Font Size


Have Smartphones Destroyed a Generation?

Dr. Jean M. Twenge has been studying psychological and behavioral differences across generations for 25 years. In a recent article in The Atlantic magazine, Twenge writes about how smartphones and social media have changed every facet of young peoples’ lives, from the ways they socialize to their mental health. All young people, regardless of geography, ethnicity, and socioeconomic status, have been impacted in significant ways by technology.

Twenge notes that members of “iGen”—those born between 1995 and 2012—have grown up with smartphones and don’t remember a time before the internet. The average American teen spends two and a half hours on electronic devices per day. According to Twenge, there is evidence that smartphone use is making young people unhappy. For example, she notes that eighth-graders who use social media increase their risk of depression by 27 percent, while those who play sports or go to religious services cut their risk significantly.

Teens may be physically safer today than they have ever been because they spend more time indoors on their devices and drink less alcohol than their predecessors. Yet psychologically, they are at greater risk of depression and suicide, according to Twenge. Rates of both have gone way up since 2011. “It’s not an exaggeration to describe iGen as being on the brink of the worst mental-health crisis in decades,” Twenge writes. “Much of this deterioration can be traced to their phones. The more time teens spend looking at screens, the more likely they are to report symptoms of depression.”

What’s the connection between smartphones and depression? Twenge writes: “Today’s teens may go to fewer parties and spend less time together in person, but when they do congregate, they document their hangouts relentlessly—on Snapchat, Instagram, Facebook. Those not invited to come along are keenly aware of it. Accordingly, the number of teens who feel left out has reached all-time highs across age groups. Like the increase in loneliness, the upswing in feeling left out has been swift and significant.”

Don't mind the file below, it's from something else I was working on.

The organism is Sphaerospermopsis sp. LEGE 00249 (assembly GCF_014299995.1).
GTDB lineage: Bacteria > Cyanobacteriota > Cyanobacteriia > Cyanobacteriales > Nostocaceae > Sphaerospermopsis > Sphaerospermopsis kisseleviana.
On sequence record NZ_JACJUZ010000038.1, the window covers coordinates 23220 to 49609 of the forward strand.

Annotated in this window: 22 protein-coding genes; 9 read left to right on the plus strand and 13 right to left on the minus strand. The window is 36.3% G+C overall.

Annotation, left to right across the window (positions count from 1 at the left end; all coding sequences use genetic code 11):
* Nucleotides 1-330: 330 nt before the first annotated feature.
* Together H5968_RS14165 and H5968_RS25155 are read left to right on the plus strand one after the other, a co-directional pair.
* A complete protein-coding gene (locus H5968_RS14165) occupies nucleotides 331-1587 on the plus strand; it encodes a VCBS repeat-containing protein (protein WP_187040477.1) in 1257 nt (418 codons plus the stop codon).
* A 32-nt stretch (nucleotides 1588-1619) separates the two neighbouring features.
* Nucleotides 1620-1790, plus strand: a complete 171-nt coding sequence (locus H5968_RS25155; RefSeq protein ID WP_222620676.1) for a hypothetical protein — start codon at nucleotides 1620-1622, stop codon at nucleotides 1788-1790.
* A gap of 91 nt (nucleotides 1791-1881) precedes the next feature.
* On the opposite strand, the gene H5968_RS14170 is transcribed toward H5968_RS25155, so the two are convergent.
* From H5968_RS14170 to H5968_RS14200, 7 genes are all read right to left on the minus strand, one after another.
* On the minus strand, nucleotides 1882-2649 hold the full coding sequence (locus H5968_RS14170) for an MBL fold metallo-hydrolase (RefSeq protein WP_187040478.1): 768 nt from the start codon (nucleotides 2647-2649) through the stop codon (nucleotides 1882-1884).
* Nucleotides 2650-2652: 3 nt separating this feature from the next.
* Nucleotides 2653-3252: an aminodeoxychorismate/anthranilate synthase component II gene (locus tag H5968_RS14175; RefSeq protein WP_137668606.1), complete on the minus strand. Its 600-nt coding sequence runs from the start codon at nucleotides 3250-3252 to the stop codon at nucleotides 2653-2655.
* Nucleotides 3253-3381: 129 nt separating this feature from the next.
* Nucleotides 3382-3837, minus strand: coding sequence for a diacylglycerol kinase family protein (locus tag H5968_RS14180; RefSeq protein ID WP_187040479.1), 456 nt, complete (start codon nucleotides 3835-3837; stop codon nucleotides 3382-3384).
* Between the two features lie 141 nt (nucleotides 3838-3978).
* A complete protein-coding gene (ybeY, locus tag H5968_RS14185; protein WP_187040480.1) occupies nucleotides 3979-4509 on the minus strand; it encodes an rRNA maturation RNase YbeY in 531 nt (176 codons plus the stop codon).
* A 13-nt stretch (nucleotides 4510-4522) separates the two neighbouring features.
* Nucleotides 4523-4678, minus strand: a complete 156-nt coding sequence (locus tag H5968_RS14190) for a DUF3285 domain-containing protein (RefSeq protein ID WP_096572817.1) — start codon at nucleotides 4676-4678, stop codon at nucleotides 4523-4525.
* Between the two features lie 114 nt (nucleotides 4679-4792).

Girls are at greater risk of depression than boys because they use social media more, which means they are more likely to see that their friends or classmates are getting together without them and feel excluded. Also, girls are more susceptible to cyber bullying. “Social media give middle- and high-school girls a platform on which to carry out the style of aggression they favor, ostracizing and excluding other girls around the clock,” Twenge writes.

Constant use of smartphones can have long-term behavioral and health consequences. Twenge notes that adolescence is “a key time for developing social skills,” but as teens spend less time hanging out with their friends in person, they have fewer opportunities to develop those skills.


In addition, electronic devices appear to disrupt sleep more than other factors. Studies have shown that “children who use a media device right before bed are more likely to sleep less than they should, more likely to sleep poorly, and more than twice as likely to be sleepy during the day.” As Twenge points out, sleep deprivation leads to a variety of health issues, including compromised thinking and reasoning, susceptibility to illness, weight gain, and high blood pressure.

Twenge asserts that the correlations between depression and smartphone use are convincing enough that parents should set boundaries with their children to keep them from falling into bad habits. She offers the following advice to teens: “Put down the phone, turn off the laptop, and do something—anything—that does not involve a screen.”